Take it slow when you first start dosing. Aim for 0.1 ppm for two days and observe the fish. Are they stressed out, breathing heavily, acting funny or clearly distressed? If not then raise to 0.3 and maintain for at least 4 weeks. Yeah i know 4 weeks is long. But consider what would happen if you risk a lower duration. Treat all fish for 2 weeks --> Display tank fallow for 2 weeks --> Put all fish back into display tank --> Discover parasites are still there --> Catch all the fish again --> Treat for 4 weeks --> Fallow tank 4 weeks --> 1 1/2 months total because of a mistake. Yes, i'm talking from experience =)
Additional items needed are activated carbon or cuprisorb and a fresh batch of saltwater for the quarantine on standby. If the fish start doing badly during cupramine treatment, do a large 50% water change immediately and run either cuprisorb or carbon in the quarantine tank. Both products will remove carbon. Some fish react badly to copper (Covered later on). Sometimes its the species, other times its the individual fish. In my experience however, cupramine has been safe for me from start to finish. Other brands..........not so much.
For success during treatment, you need to remove all your fish from your tank. Assume they all have the parasite or all your efforts will be in vain. Since ich and velvet only prey on fish, depriving them of their food is a sure way to ridding the tank of them. But this takes time. How long? Depends on temperature really and availability of predators. The higher the temperatures, the quicker they cycle, which means the quicker they die without food. Go to Marine Ich for further reading on the life cycle of ich.
But if you have corals i wouldn't recommend raising temperatures. For those of you with colder temperatures, just go fallow longer than usual. Letting the tank fallow for 2 months is pretty much a guarantee that they've been wiped out.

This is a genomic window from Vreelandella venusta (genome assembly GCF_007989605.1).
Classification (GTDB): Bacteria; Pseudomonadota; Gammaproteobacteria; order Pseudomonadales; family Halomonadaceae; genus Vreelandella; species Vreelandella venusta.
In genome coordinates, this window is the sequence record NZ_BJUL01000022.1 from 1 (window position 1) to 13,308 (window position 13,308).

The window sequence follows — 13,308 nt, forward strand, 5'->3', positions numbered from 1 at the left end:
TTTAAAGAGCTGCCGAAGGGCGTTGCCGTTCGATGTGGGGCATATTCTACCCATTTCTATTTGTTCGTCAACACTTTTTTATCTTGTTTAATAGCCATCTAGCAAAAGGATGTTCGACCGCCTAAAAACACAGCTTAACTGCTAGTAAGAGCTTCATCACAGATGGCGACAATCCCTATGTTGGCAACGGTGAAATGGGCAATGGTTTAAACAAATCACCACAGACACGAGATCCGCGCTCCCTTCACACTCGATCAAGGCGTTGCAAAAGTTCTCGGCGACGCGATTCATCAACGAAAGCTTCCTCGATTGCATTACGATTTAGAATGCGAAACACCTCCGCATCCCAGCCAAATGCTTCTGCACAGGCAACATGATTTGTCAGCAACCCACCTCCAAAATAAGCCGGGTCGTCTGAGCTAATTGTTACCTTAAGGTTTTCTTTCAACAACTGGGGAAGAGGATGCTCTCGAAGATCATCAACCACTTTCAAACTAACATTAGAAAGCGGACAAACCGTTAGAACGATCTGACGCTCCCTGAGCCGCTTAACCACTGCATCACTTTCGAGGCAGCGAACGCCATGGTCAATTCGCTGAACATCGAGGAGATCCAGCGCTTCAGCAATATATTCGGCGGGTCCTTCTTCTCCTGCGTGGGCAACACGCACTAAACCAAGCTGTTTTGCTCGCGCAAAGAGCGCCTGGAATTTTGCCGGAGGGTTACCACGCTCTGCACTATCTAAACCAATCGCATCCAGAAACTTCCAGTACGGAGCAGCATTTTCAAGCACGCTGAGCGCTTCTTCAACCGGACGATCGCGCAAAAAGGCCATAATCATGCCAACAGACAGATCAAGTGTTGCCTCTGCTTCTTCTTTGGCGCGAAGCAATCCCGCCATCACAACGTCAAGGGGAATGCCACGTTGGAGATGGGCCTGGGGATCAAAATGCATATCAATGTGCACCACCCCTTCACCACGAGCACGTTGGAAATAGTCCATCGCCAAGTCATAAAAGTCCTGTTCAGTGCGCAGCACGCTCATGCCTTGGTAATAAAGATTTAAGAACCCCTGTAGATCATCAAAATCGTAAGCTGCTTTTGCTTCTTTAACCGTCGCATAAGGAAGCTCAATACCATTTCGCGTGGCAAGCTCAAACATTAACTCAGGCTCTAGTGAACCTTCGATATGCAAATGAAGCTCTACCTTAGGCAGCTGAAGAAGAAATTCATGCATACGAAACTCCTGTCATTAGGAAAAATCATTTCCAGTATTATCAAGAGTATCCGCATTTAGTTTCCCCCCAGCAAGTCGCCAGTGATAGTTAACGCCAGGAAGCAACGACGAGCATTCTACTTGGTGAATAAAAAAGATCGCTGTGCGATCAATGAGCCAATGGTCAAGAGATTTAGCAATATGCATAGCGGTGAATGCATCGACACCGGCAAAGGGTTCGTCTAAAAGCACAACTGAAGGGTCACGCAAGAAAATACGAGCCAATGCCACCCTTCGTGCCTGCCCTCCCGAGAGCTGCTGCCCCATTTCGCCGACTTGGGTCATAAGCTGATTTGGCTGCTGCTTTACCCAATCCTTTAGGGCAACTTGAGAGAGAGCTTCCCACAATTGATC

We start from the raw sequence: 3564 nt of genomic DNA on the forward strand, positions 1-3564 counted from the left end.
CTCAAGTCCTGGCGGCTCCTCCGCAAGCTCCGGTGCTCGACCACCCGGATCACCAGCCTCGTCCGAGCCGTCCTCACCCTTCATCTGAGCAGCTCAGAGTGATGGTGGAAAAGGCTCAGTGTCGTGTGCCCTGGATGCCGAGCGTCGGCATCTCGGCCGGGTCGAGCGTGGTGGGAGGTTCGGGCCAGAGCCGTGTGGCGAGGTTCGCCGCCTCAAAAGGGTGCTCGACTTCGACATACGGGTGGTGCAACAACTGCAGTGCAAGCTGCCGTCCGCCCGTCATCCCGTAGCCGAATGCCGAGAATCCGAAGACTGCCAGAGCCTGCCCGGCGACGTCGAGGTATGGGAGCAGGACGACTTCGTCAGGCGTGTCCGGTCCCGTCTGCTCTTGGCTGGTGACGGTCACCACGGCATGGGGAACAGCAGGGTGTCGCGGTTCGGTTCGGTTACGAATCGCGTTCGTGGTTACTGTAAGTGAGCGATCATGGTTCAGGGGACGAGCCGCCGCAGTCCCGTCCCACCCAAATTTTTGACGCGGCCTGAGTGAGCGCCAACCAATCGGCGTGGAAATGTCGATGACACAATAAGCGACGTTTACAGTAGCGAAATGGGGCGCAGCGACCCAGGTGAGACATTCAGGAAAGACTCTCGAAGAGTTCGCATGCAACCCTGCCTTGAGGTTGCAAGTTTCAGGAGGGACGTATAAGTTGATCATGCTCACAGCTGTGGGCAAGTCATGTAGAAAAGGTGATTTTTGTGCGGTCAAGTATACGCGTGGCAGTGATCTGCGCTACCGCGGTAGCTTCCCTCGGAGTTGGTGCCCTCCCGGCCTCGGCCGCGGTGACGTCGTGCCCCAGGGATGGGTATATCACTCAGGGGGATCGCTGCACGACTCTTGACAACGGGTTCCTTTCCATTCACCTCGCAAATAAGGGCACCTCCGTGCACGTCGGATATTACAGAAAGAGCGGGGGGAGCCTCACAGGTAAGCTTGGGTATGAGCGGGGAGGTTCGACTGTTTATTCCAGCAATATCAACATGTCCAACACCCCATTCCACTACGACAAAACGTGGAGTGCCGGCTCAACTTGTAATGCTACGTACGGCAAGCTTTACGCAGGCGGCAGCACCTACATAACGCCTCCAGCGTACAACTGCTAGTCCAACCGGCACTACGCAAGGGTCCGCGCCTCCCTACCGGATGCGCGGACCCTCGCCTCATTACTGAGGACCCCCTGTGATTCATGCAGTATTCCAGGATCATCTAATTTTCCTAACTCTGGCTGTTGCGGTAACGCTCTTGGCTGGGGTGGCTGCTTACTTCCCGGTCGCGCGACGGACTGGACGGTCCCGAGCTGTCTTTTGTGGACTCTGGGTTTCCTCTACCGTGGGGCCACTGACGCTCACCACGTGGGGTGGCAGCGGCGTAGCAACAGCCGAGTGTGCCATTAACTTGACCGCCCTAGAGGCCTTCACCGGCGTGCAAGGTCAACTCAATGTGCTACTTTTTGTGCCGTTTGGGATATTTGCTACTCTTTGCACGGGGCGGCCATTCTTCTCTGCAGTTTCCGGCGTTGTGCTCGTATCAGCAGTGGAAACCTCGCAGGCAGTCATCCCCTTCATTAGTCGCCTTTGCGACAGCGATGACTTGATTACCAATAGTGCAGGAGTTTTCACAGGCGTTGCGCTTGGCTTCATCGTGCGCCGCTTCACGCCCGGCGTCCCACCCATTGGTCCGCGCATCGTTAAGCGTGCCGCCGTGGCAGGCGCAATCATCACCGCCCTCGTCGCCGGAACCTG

As mentioned above, there are some species of fish that do not deal with copper very well. These fish should be avoided. Any scaleless fish or those that are affected by metals should be never undergo copper treatment. This includes dragonettes, seahorses, pipefish and sharks.
On to other species that hobbyists have reported on. Fairy Wrasses have been reported as particularly sensitive to copper as have dwarf angels. I've treated flame angels to fairy wrasses with cupramine without a single loss. But i've lost many dwarf angels to other brands that i won't mention because i don't want to get sued. In fact, the Alpha Male Flame Wrasse displayed to the right successfully underwent 4 weeks of cupramine treatment and has been doing fine ever since.
Last Thoughts On Copper Treatment And Marine Ich
Never resort to purchasing Cleaner wrasses or cleaner shrimp to address the problem, it won't work. The cleaner wrasse will die and the cleaner shrimps won't do enough to eradicate the parasites. Cleaner wrasses do not do well in the home aquaria. While there have been aquarists that have kept cleaner wrasses alive for a decent length of time, this is an exception, rather than the rule. Leave them in the sea, avoid them at all costs. Cleaner shrimp however, do very well in our aquariums as they will eat just about anything offered.
Invertebrates will almost always die at 0.3 ppm copper levels. Corals, worms, snails, squid, cuttlefish, octopi, shrimp, crabs, will not survive copper treatment. Always treat in a separate quarantine tank.
There are a lot of products on the market that claim the sun and the moon when it comes to eradication marine parasites. Most of them are junk. Any ich medication has to revolve around these ingredients :- Copper, Formaldehyde, Formalin, Malachite Green, Copper. Anything else like the various herbal remedies etc is a waste of time and money. Some non copper based medications that have worked for me are Seachems Paraguard and Kordon's RId Ich (Wasn't expecting anything from this product but it has worked consistently). If you're in the market for Copper meds, you cannot go wrong with Cupramine. Cupramine is the best copper medication on the market.